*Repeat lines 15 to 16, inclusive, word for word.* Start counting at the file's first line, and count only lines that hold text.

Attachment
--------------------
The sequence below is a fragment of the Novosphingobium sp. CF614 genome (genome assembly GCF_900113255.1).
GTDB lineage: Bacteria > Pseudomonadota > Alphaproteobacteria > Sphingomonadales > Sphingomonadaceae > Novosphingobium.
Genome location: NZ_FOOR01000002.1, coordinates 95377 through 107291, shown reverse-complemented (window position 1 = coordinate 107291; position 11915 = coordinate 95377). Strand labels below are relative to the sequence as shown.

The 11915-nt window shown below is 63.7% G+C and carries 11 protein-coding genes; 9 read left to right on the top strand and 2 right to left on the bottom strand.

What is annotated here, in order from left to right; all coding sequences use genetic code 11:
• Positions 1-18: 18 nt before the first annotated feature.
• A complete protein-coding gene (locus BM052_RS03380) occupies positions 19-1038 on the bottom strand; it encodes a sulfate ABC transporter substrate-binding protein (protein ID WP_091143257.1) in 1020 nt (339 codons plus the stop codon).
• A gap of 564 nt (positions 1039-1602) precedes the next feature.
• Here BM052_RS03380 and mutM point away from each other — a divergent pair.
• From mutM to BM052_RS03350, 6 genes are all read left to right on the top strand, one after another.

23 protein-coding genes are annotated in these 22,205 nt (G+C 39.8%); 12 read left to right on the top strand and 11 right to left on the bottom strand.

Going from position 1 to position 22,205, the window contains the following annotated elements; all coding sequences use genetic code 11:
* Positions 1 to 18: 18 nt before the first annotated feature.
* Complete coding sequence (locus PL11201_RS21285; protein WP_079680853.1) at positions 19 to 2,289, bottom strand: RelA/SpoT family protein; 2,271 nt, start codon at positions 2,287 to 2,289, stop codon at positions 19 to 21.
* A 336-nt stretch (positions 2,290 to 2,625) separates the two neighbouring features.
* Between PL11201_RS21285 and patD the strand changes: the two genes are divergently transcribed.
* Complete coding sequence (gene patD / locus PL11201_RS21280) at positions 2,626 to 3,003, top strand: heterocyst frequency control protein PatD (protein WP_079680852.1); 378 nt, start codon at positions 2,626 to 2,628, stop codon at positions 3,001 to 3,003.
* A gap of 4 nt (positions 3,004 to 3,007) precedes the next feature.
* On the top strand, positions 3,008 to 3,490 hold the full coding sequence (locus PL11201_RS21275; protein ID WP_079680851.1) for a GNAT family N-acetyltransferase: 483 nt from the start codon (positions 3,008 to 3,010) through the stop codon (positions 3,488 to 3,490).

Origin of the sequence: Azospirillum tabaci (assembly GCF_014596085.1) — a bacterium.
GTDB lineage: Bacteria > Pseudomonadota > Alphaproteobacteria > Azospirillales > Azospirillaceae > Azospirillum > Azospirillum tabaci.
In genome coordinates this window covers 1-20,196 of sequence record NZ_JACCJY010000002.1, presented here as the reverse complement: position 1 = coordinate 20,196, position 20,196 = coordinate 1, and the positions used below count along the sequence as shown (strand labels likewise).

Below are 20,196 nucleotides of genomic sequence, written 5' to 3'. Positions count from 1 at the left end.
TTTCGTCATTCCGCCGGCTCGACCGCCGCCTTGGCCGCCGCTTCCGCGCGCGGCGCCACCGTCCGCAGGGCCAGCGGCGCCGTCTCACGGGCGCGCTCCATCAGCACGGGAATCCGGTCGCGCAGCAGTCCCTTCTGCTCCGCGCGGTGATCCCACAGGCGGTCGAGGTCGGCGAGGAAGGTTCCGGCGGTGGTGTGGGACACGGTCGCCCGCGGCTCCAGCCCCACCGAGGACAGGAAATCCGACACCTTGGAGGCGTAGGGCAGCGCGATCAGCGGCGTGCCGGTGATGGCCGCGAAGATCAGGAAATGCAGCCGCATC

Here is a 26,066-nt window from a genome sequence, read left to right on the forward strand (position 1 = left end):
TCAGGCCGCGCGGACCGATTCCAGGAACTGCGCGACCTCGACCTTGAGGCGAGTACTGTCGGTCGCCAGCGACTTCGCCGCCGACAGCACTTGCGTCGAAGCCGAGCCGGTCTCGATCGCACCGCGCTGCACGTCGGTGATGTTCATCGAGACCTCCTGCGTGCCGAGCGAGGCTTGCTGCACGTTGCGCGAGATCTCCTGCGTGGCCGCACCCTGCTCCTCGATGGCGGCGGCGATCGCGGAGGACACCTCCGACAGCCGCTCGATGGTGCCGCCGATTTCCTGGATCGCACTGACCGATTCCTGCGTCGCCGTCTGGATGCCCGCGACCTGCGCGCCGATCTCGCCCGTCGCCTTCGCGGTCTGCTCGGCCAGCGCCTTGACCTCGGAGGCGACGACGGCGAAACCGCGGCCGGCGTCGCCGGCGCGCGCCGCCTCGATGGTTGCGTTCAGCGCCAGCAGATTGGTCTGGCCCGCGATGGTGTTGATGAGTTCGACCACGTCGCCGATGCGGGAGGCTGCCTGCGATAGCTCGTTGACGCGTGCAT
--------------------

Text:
* A 336-nt stretch (positions 2,290 to 2,625) separates the two neighbouring features.
* Between PL11201_RS21285 and patD the strand changes: the two genes are divergently transcribed.